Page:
Using information gathered from users through design studies and surveys, we developed a prototype bookmarking application that captures important media elements and site metadata to make it easier to save bookmarks. Content on the web has changed, but default bookmark applications have made little progress. Traditionally, bookmarks have consisted simply of a title and small icon, or favicon, and are sorted into folders. Our line of research involved trying to determine deficiencies in current bookmark applications and opportunities for new design by incorporating metadata and visual elements in bookmarks.
We studied the most common tools that people use for saving links to webpages they wish to revisit, including: email, Pinterest, browser extensions, and the default browser bookmarking application. We found that while the default bookmarking system is used by everyone, they are insufficient for users to be reminded of about the visual and semantic content of their bookmarks. What results is a clutter of unorganized bookmarks that users tend to not re-visit due to the difficulty of relocating the page in their bookmarks tool.
We conducted two preliminary studies to determine what elements of a page people best remembered. Participants were asked to browse a page for 2 to 4 minutes, close their computer and recreate the page from memory using colored pencils and paper. After this recall task, we would then give the users a short survey to indicate their preferences about when they would like to be reminded of this bookmark, how they would save/categorize it, what elements they find most important. We found the elements of a page people best remember are: title, images, section headings, navigational elements and short quotes.
This design study was supplemented by a larger survey conducted with the help of Google Survey and the subreddit /r/samplesize on Reddit. Some highlights from our survey include the following:
45% Do not regularly return to their bookmarks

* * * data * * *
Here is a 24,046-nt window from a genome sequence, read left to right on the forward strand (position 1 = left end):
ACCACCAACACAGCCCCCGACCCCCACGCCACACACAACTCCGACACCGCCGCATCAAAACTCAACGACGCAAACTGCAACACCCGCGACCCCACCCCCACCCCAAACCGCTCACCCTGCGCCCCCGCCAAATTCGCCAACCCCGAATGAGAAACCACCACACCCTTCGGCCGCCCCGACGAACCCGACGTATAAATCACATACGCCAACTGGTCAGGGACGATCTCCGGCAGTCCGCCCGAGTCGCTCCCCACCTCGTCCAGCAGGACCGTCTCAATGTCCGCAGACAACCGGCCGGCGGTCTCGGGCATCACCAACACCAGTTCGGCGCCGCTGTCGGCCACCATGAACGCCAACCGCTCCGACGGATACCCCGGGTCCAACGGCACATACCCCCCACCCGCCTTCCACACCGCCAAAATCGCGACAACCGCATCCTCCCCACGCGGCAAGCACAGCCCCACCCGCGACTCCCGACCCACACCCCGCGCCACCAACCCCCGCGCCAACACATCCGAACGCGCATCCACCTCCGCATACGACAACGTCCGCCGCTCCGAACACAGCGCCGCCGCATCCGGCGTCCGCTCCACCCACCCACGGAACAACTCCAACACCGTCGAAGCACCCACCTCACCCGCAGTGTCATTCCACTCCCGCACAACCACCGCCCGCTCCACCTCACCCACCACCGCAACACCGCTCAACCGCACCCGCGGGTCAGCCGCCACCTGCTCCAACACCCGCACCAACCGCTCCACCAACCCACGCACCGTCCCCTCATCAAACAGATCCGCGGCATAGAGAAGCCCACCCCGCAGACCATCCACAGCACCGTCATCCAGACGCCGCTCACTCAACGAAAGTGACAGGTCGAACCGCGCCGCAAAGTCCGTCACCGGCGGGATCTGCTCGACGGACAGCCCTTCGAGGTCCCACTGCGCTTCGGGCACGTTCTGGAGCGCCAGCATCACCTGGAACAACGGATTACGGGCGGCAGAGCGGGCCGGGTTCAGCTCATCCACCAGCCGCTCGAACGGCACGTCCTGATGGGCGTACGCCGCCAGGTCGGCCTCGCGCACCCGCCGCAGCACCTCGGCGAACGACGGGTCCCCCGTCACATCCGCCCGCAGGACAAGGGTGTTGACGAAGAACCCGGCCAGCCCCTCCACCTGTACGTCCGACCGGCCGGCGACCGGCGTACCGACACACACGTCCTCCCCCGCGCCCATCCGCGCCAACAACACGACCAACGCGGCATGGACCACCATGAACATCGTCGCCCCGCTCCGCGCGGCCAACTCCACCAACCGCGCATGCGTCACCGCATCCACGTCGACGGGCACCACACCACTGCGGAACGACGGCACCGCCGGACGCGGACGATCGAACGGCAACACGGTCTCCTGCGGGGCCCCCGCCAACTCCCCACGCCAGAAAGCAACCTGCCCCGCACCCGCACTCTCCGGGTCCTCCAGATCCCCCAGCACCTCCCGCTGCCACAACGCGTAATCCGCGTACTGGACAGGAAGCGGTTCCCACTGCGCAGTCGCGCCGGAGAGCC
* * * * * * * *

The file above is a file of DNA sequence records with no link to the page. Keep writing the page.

40% Do not regularly bookmark pages they intend to revisit
59% Do not regularly save bookmarks into designated folders
45% Do not find bookmarks easy to organize
The survey results caused a shift in our proposed design. Current bookmarking tools force the user to commit too early to organizing their bookmarks. When they do not spend the effort into curating bookmarks up-front, the utility of bookmarks is diminished. We thought users can benefit from a tool that allows them to save bookmarks for later organization. We changed our focus to create a lightweight application to store temporary bookmarks using ‘queue’ metaphor. Our tool allows for creation of speedy, ad-hoc categories with tagging.
Design and Prototyping
From these results, a set of core features were determined. We decided to create a prototype system that captures the information people best recall according to our studies. The prototype automatically extracts title, URL, largest image on page, time of interaction, and media types (.gif/.jpeg/youtube.com). Users organize their bookmarks through drag-and-drop tagging, which is not required for a bookmark.
While our application should capture more information than current bookmarks do, the interaction should be as lightweight as possible. Visual Bookmarks serves as a temporary queue of bookmarks: a running list of pages of interest. Tagging is the main way of organizing bookmarks. The advantage of using tags over folders is that a bookmark can have multiple tags applied to it. In a traditional bookmarking system, it would be forced to reside in one location in a folder system which a user might not remember. Additionally, tagging is not a requirement so users do not have to prematurely commit to putting their bookmarks in a particular category.
We conducted a user test with 5 participants to assess the usability and desirability of the extension. Overall, participants thought the tool had promising functionality they felt was lacking in their existing systems. One participant said “My current bookmarks is really unorganized. It’s just a bunch of links in the main folder”.